Please note: The University of Texas Health Science Center at San Antonio will now be called "UT Health San Antonio."

Search Program Faculty/Research

Keith A. Krolick, Ph.D.

Krolick photo


Dr. Krolick’s formal training was in Microbiology and Immunology. As a tenured member of the UT Health San Antonio graduate faculty, he performed continuously funded research in areas of immunology (particular emphasis on autoimmune disease) for over 30 years while training numerous doctoral students.

During those years, Dr. Krolick contributed to a new phase in our understanding of cellular and molecular mechanisms that result in immune responsiveness and our ability to protect ourselves from infectious diseases… the network of cells and soluble factors necessary for the desired collaborative intercellular interactions. However, Dr. Krolick’s interests led him to studies involving the system of carefully placed biological “filters” designed to avoid autoimmune diseases by eliminating self-reactive lymphocytes. Thus, autoimmunity (immunity against one’s self), the cause of a variety of health problems, has been the central theme his interests. His laboratory used numerous strategies to study one particular autoimmune disease, myasthenia gravis (MG).

Dr. Krolick has recently closed his lab and has shifted his emphasis from laboratory research to the educational and administrative missions of the Graduate School and the University. He is the Program Director for the Integrated Biomedical Sciences (IBMS) Graduate Program, the largest program in of the Graduate School of Biomedical Sciences, as well as the head of the microbiology & immunology component of the IBMS Graduate Program. Dr. Krolick is also the Associate Director of our Master of Science in Immunology & Infection program. To remain engaged with the students and his passion for teaching, he teaches in all five schools that make up UT Health San Antonio, in both basic science and pre-clinical science courses for PhD and MS students, and for medical, dental, and nursing students. He also serves as the director of several graduate level and pre-clinical courses. Dr. Krolick was elected as a member of the UT Health San Antonio Academy of Master Teachers, and as a University of Texas System Distinguished Teaching Professor.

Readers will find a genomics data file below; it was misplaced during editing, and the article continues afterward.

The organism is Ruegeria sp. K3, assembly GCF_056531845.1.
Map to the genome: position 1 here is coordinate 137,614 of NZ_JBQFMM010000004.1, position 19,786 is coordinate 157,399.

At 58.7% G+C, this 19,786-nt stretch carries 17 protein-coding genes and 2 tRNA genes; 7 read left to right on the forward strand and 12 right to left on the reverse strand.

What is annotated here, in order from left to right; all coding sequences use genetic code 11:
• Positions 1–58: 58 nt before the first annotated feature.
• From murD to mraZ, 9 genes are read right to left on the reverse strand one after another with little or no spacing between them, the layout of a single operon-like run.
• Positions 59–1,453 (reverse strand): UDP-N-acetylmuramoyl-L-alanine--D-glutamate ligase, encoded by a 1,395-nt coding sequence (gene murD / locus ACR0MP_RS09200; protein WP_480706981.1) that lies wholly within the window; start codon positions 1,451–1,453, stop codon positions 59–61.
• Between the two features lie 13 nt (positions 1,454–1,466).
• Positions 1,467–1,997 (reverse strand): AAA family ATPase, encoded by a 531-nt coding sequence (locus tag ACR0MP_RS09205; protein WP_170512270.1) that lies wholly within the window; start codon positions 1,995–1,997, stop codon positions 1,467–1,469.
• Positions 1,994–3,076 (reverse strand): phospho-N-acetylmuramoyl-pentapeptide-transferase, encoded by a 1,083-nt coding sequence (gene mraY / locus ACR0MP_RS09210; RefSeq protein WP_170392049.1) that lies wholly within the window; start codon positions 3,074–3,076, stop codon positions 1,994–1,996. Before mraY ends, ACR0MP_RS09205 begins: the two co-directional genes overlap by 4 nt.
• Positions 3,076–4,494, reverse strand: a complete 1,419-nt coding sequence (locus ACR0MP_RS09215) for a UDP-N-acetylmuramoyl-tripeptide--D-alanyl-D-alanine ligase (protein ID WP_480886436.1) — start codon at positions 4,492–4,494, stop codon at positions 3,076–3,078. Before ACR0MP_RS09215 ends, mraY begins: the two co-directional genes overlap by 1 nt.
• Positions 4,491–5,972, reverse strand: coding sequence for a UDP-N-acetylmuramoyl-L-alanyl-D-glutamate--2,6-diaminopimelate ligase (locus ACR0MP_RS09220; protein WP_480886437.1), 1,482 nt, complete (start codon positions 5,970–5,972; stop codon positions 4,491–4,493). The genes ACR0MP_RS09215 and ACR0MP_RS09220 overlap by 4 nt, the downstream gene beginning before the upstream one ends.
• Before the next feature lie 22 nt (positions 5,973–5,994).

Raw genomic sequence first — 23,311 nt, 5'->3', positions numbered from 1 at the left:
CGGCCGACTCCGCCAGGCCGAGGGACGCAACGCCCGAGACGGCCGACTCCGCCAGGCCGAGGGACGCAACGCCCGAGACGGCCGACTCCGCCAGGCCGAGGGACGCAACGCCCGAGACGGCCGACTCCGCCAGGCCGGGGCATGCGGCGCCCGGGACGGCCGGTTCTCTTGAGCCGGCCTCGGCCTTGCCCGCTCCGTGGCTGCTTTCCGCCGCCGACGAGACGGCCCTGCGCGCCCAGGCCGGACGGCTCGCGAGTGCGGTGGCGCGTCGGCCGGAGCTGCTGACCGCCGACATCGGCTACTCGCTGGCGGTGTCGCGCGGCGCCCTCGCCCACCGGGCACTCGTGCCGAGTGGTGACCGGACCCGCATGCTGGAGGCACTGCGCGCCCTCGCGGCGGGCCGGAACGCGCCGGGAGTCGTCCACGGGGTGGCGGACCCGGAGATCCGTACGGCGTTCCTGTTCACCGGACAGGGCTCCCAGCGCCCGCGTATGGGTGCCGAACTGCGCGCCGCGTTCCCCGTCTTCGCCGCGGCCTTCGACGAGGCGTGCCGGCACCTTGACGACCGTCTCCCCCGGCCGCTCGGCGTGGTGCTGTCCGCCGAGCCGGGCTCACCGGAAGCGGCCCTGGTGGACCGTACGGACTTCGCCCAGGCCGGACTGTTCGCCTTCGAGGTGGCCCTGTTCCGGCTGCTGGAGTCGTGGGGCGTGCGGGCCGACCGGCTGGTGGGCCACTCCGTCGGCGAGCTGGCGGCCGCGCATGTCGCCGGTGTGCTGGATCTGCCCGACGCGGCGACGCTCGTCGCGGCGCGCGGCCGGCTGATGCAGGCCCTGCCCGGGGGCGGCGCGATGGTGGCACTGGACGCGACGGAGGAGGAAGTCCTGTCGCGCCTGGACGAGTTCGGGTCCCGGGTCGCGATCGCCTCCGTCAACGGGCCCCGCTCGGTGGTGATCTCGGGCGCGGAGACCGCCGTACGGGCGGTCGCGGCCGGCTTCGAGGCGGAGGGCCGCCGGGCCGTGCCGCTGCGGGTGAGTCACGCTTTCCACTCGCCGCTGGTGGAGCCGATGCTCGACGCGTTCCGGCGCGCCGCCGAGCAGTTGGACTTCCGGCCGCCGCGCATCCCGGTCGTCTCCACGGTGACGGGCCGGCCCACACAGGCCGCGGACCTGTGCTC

Selected Publications

Krolick KA. Muscle-derived nitric oxide synthase expression, differences associated with muscle fiber-type, and disease susceptibility in a rat model of myasthenia gravis.Clin Immunol. 2006 Dec;121(3):286-93. Clin Immunol. 2006 Dec;121(3):286-93.

Garcia YR, Krolick KA. Short-circuiting autoimmune disease by target-tissue-derived nitric oxide. Clin Immunol. 2004 Oct;113(1):74-80.

Garcia YR, Pothitakis JC, Krolick KA. Myocyte production of nitric oxide in response to AChR-reactive antibodies in two inbred rat strains may influence disease outcome in experimental myasthenia gravis. Clin Immunol. 2003 Feb;106(2):116-26.

Reyes-Reyna S, Stegall T, Krolick KA. Muscle responds to an antibody reactive with the acetylcholine receptor by up-regulating monocyte chemoattractant protein 1: a chemokine with the potential to influence the severity and course of experimental myasthenia gravis. J Immunol. 2002 Aug 1;169(3):1579-86.

Stegall T, Krolick KA. Myocytes respond in vivo to an antibody reactive with the acetylcholine receptor by upregulating interleukin-15: an interferon-gamma activator with the potential to influence the severity and course of experimental myasthenia gravis. J Neuroimmunol. 2001 Oct 1;119(2):377-86.

Microbiology, Immunology, and Molecular Genetics


Ph.D., Immunology, University of California Los Angeles, 1977

B.S., Microbiology, University of Illinois at Urbana, 1973



Phone: (210) 567-3968

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